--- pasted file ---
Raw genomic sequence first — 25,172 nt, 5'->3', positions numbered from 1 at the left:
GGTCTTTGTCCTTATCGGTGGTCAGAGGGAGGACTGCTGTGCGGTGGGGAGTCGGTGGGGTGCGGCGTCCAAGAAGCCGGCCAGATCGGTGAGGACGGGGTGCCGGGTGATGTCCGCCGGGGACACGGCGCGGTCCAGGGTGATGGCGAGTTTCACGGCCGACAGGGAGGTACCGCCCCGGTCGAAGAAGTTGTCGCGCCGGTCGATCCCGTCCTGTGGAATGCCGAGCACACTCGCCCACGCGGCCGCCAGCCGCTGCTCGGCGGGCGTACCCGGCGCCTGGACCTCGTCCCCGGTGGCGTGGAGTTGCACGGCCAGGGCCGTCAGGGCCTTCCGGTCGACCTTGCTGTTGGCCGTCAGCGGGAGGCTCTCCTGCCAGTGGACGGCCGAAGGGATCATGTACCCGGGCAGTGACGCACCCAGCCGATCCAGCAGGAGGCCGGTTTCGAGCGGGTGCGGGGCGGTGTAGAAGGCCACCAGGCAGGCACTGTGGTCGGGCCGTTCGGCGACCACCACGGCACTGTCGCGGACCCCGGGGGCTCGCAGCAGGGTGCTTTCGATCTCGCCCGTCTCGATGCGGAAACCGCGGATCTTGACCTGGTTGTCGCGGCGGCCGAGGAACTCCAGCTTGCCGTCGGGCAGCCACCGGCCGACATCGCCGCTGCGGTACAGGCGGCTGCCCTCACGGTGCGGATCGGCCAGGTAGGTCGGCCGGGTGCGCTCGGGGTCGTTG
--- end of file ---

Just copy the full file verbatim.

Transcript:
Raw genomic sequence first — 25,172 nt, 5'->3', positions numbered from 1 at the left:
GGTCTTTGTCCTTATCGGTGGTCAGAGGGAGGACTGCTGTGCGGTGGGGAGTCGGTGGGGTGCGGCGTCCAAGAAGCCGGCCAGATCGGTGAGGACGGGGTGCCGGGTGATGTCCGCCGGGGACACGGCGCGGTCCAGGGTGATGGCGAGTTTCACGGCCGACAGGGAGGTACCGCCCCGGTCGAAGAAGTTGTCGCGCCGGTCGATCCCGTCCTGTGGAATGCCGAGCACACTCGCCCACGCGGCCGCCAGCCGCTGCTCGGCGGGCGTACCCGGCGCCTGGACCTCGTCCCCGGTGGCGTGGAGTTGCACGGCCAGGGCCGTCAGGGCCTTCCGGTCGACCTTGCTGTTGGCCGTCAGCGGGAGGCTCTCCTGCCAGTGGACGGCCGAAGGGATCATGTACCCGGGCAGTGACGCACCCAGCCGATCCAGCAGGAGGCCGGTTTCGAGCGGGTGCGGGGCGGTGTAGAAGGCCACCAGGCAGGCACTGTGGTCGGGCCGTTCGGCGACCACCACGGCACTGTCGCGGACCCCGGGGGCTCGCAGCAGGGTGCTTTCGATCTCGCCCGTCTCGATGCGGAAACCGCGGATCTTGACCTGGTTGTCGCGGCGGCCGAGGAACTCCAGCTTGCCGTCGGGCAGCCACCGGCCGACATCGCCGCTGCGGTACAGGCGGCTGCCCTCACGGTGCGGATCGGCCAGGTAGGTCGGCCGGGTGCGCTCGGGGTCGTTG